Question of the Week: Anemia in Horses
The vet says my horse is anemic. What should I do?
Anna O'Brien, DVM |
February 28, 2012
Q: My horse recently collapsed on me. After finding no real cause my vet sent in a blood test. The results came back showing he was anemic. Is this a chronic condition? What might be causing it, and how can I prevent him from collapsing again?
A: Anemia in horses is not a very commonly encountered problem. Anemia, or a decrease in red blood cells which are responsible for oxygen transport throughout the body, can be either an acute or chronic problem. This measure of the volume of red blood cells in the body is called a PCV, or packed cell volume. Normal PCV for a horse ranges from the 30s to 40s, and is largely dependent on the state of hydration of the patient when the blood sample was taken.
Acute anemia usually has a straightforward cause: blood loss. This is either from a traumatic wound, or internal bleeding. Somewhat counter-intuitively, within the first 24 hours or so of rapid blood loss, your body’s (or your horse’s, they both act the same) PCV will still look normal, as your blood vessels constrict and attempt to maintain proper blood pressure to compensate for the rapid and potentially lethal loss of blood. It’s not until hours later that you will start to see a decrease in PCV from an acute loss of blood.
Chronic anemia is a bit sneakier and can have a myriad of sometimes complex causes. Firstly, there is what is called "anemia of chronic disease”. Some chronic, inflammatory diseases cause the body to become mildly anemic over time. One can also become anemic with some forms of cancer, especially if the bone marrow is affected. Kidney disease can also cause anemia, as the kidneys are responsible for producing a hormone that tells the bone marrow to continue producing red blood cells.
One condition that can fit in both acute and chronic anemia is gastric ulcers. If an ulcer is slowing bleeding, this may show as a mild, chronic anemia. However, if there is a large ulcer that suddenly perforates the stomach wall (in which you would see more signs than a one-time collapse) then the blood loss would be acute and much greater.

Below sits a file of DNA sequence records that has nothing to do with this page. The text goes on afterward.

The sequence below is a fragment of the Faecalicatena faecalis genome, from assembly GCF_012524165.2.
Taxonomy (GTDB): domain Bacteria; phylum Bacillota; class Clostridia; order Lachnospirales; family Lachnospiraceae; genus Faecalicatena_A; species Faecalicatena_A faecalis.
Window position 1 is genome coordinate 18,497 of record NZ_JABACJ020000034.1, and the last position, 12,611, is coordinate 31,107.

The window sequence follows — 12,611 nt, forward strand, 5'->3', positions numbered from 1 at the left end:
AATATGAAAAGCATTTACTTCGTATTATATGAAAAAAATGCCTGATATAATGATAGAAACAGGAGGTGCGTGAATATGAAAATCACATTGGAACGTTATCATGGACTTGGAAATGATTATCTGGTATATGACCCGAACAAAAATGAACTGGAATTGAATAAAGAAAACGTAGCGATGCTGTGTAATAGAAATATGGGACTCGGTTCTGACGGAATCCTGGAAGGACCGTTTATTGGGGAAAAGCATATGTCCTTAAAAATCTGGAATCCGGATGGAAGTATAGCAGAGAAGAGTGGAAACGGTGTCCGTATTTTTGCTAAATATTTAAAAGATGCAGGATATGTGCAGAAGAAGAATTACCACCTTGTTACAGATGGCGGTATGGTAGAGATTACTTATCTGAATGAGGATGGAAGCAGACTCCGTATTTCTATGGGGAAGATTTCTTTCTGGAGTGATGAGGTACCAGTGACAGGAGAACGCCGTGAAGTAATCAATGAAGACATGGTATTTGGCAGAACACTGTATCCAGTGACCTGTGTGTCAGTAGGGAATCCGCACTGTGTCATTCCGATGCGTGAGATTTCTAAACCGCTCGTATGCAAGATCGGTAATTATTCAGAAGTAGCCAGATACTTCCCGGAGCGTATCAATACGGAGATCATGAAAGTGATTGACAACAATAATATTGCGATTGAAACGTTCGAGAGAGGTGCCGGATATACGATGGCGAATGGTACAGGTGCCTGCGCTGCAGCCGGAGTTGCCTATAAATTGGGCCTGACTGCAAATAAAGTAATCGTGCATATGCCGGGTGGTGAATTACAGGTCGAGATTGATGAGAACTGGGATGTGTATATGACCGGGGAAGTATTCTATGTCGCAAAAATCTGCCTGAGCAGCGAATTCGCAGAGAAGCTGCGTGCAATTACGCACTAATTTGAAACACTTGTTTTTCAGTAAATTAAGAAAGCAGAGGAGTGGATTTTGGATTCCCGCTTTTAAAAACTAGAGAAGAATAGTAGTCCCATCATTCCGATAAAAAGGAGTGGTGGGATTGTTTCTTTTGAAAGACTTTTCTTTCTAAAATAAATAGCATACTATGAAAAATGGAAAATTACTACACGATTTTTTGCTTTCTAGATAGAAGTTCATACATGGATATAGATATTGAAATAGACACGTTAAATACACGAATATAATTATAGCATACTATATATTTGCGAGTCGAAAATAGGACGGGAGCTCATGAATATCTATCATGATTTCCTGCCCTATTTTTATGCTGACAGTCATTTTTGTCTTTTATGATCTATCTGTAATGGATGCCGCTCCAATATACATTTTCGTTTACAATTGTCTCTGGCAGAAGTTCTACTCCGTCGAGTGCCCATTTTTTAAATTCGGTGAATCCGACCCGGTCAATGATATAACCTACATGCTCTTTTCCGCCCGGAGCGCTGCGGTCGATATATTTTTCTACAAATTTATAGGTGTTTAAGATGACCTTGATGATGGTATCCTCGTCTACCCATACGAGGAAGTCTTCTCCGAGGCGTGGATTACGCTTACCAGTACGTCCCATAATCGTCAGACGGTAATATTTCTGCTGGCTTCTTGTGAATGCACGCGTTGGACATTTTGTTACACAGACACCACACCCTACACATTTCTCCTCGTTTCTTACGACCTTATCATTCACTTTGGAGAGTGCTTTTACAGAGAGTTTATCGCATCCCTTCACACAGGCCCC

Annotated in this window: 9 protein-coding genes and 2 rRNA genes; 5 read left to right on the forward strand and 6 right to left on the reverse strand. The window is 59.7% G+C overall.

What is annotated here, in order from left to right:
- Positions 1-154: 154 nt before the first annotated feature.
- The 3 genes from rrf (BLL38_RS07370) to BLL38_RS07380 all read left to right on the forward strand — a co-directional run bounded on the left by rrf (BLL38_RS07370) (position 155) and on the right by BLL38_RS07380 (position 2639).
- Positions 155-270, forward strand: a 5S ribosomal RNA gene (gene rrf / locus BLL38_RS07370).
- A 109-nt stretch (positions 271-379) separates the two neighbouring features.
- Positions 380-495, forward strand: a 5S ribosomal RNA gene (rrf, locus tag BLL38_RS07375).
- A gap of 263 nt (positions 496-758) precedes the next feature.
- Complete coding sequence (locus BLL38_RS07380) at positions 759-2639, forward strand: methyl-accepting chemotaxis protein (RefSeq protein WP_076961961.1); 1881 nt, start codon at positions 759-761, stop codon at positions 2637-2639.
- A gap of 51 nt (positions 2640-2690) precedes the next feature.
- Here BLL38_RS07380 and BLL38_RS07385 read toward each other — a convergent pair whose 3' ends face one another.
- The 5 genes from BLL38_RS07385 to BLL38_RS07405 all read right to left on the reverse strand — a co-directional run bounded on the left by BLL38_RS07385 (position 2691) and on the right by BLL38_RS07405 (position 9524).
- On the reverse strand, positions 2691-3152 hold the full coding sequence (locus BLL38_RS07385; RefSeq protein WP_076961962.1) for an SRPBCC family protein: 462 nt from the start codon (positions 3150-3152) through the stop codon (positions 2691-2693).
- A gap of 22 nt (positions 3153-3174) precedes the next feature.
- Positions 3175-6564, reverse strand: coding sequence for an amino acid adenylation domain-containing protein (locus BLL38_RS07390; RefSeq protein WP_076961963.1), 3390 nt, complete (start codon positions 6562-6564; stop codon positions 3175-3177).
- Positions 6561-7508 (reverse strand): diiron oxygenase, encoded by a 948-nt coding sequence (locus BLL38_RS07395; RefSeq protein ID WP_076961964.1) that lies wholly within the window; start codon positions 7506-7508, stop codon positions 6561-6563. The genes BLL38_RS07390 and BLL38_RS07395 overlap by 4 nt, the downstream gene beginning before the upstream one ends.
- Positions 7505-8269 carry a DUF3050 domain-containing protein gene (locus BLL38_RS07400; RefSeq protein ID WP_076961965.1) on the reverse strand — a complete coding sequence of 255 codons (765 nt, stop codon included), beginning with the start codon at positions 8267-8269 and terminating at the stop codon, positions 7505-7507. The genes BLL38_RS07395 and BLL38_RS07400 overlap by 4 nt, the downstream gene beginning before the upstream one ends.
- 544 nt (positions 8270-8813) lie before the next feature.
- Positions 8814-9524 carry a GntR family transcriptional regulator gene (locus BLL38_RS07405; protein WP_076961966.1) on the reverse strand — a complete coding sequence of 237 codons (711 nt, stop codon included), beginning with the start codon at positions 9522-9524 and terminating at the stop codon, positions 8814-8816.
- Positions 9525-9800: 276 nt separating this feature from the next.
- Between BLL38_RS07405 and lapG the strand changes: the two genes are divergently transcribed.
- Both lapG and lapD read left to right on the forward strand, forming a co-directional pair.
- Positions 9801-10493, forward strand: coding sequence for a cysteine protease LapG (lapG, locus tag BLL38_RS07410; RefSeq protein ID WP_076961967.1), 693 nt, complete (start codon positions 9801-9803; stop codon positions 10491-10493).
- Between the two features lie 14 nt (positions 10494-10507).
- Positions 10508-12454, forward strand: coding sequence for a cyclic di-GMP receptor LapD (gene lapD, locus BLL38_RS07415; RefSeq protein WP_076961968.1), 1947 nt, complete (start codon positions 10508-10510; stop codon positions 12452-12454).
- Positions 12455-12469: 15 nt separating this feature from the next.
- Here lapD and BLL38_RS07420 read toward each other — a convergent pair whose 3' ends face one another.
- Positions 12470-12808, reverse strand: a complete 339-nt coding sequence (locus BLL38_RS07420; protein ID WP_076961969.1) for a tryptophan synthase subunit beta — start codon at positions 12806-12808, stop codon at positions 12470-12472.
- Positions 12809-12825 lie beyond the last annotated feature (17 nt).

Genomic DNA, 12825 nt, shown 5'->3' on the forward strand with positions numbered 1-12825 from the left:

Hold old is your horse and what breed is he? This information can help narrow down various causes for the anemia. For example, if he is an older horse, cancer and kidney disease may be higher on the list, versus being a young Thoroughbred, which would lead one to place gastric ulcers higher on the list. Also, how severe did the anemia appear to be on the blood work? Some horses (like humans) are normally slightly anemic all the time, which is perfectly fine. If the anemia were severe enough to cause collapse, you would expect to find other signs of such severe blood loss, such as lethargy, increased respiratory rate, and pale mucous membranes.
If the anemia is idiopathic (meaning no cause found) and mild, there are a few iron supplements for equines that you could add to your horse’s diet. Read the directions on the container, as the amount you give depends on the concentration of iron in whichever supplement you choose. Keep in mind that iron supplementation takes a while to benefit the horse, so be prepared to give this for at least a few months.
Other causes of a sudden collapse include cardiac problems. Syncope is the term to describe a sudden loss of consciousness due to a sudden irregular heartbeat. Sometimes people and animals have a history of this and other times, it appears to be a singular event, often with no known cause.
There are many other details of this episode that if known, may help narrow the problem. How hard was your horse working at the time of collapse? How fit is the horse? What was the weather like while you were riding? Has he been otherwise acting fine? How has his energy level been? Appetite? When he collapsed, did he get up right away, or stay down for a while? Was he disoriented when he got up? Epilepsy is not very common in horses (thankfully) but if this episode seemed more neurologic in nature (characterized by your horse acting confused, lethargic, etc.), it might be a condition to think about.
In this discussion, we must not ignore the most important thing: your safety. A horse that collapses under his rider is extremely dangerous. Having said that, sometimes, and be prepared for something very non-scientific here, horses (actually, animals in general) just do weird things once and then never do them again, or at least as far as the owner sees. Every vet has had cases where something odd has happened and then nothing could be found on physical exam, or despite numerous diagnostic tests. A random spooky episode, a mis-step that scared him, an off-chance arrhythmia – these are all equally likely possibilities for a one-time collapse that would leave no evidence on physical exam.
Until animals learn to talk and make our jobs so much easier, we are the ones who have to play detective to figure out what’s going on. Please explore some of the other aspects discussed above before riding again, both for the health of your horse and your own safety.
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Question of the Week: Anemia in Horses